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The Official ES Redskins Name Change Thread---All Things Related to Changing the Team's Name Go Here

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Admiring the number of people expressing the argument "the tiny number of people who are wrong will never admit they were wrong. Therefore, the many people who are right, should."

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Has anyone noticed that as the Redskins season has gone, so has this?

This site went from an article every other day to nary a peep since the big demonstration in Green Bay went fizzle.. coincidentally with the Redskins off to a bad start.

I expect the Chiefs are next.

~Bang

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Admiring the number of people expressing the argument "the tiny number of people who are wrong will never admit they were wrong. Therefore, the many people who are right, should."

I get what you are saying, but who determines right and wrong?

What would you say if they did another poll of native Americans (whose opinion is the only one that matters here) showed that the name offended 40% of them?

I would like to see another poll. I am guessing it wouldn't be tht different from the one from ten years go.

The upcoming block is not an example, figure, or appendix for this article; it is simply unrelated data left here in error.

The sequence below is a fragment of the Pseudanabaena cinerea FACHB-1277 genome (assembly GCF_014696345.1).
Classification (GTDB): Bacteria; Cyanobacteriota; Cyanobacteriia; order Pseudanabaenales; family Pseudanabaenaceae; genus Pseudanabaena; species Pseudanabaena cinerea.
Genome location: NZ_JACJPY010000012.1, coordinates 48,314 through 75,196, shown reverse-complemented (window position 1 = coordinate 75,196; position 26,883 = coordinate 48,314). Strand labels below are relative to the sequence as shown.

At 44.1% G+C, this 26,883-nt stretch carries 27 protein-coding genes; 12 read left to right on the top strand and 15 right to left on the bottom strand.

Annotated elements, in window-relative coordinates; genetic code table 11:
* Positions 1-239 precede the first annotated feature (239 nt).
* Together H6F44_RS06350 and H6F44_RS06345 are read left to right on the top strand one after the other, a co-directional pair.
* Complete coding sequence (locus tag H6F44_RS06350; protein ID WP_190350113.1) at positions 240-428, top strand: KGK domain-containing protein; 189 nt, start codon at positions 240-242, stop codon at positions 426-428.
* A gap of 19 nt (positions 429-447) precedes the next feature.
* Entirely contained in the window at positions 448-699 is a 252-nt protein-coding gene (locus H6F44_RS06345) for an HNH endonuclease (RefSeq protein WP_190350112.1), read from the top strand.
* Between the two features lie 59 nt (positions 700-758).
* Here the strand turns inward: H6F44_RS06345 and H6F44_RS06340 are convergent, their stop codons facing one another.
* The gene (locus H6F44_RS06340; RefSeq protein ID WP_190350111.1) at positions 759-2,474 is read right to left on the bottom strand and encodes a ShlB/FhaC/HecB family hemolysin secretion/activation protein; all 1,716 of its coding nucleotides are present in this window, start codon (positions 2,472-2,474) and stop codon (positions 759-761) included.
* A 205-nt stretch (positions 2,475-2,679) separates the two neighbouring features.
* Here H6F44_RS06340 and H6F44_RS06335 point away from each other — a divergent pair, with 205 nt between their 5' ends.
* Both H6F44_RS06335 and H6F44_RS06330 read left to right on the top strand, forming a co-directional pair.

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I get what you are saying, but who determines right and wrong?

Would you prefer the labels "truth" and "fiction"?

What would you say if they did another poll of native Americans (whose opinion is the only one that matters here) showed that the name offended 40% of them?

I would like to see another poll. I am guessing it wouldn't be tht different from the one from ten years go.

I've already said. (But I'll forgive you for not remembering).

1). I'd be amazed if the "percent offended" hasn't changed. The media has the power to alter perception, and it's been announcing that the name is offensive as though it were true, thousands of times.

2). And, while I've seen people argue that "percent offended" has to be a majority, I don't set the bar that high. I'd say that if the percentage is 20%, then it's time to punt. If it's 20%, then we've lost the PR war, and the name is GOING TO be offensive. (Frankly if the percent offended has doubled in 10 years, then I'd give very strong consideration to changing).

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No, those labels don't make any difference. Ncai found it offensive almost 50 years ago. To me, that is not insignificant.

Funny, I think we almost totally agree......I just don't think you can use concrete terms such as fact and truth. I think it's a bit more open than that.